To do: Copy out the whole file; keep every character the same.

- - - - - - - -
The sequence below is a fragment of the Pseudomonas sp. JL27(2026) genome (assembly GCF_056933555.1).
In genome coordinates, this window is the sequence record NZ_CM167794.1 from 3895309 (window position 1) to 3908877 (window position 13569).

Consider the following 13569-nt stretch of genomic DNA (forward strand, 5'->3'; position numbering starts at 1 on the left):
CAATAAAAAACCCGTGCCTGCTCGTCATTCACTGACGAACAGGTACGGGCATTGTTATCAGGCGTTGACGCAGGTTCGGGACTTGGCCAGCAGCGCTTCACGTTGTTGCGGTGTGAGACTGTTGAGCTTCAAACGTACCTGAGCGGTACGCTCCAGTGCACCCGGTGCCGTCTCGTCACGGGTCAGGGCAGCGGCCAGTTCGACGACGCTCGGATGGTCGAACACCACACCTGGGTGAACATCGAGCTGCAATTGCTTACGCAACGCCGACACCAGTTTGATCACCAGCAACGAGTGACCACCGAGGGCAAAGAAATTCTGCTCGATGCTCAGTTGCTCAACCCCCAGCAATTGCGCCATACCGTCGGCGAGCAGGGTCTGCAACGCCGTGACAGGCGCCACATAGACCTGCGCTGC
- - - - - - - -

The sequence below is a fragment of the Pseudomonas sp. JL27(2026) genome (assembly GCF_056933555.1).
In genome coordinates, this window is the sequence record NZ_CM167794.1 from 3895309 (window position 1) to 3908877 (window position 13569).

Consider the following 13569-nt stretch of genomic DNA (forward strand, 5'->3'; position numbering starts at 1 on the left):
CAATAAAAAACCCGTGCCTGCTCGTCATTCACTGACGAACAGGTACGGGCATTGTTATCAGGCGTTGACGCAGGTTCGGGACTTGGCCAGCAGCGCTTCACGTTGTTGCGGTGTGAGACTGTTGAGCTTCAAACGTACCTGAGCGGTACGCTCCAGTGCACCCGGTGCCGTCTCGTCACGGGTCAGGGCAGCGGCCAGTTCGACGACGCTCGGATGGTCGAACACCACACCTGGGTGAACATCGAGCTGCAATTGCTTACGCAACGCCGACACCAGTTTGATCACCAGCAACGAGTGACCACCGAGGGCAAAGAAATTCTGCTCGATGCTCAGTTGCTCAACCCCCAGCAATTGCGCCATACCGTCGGCGAGCAGGGTCTGCAACGCCGTGACAGGCGCCACATAGACCTGCGCTGC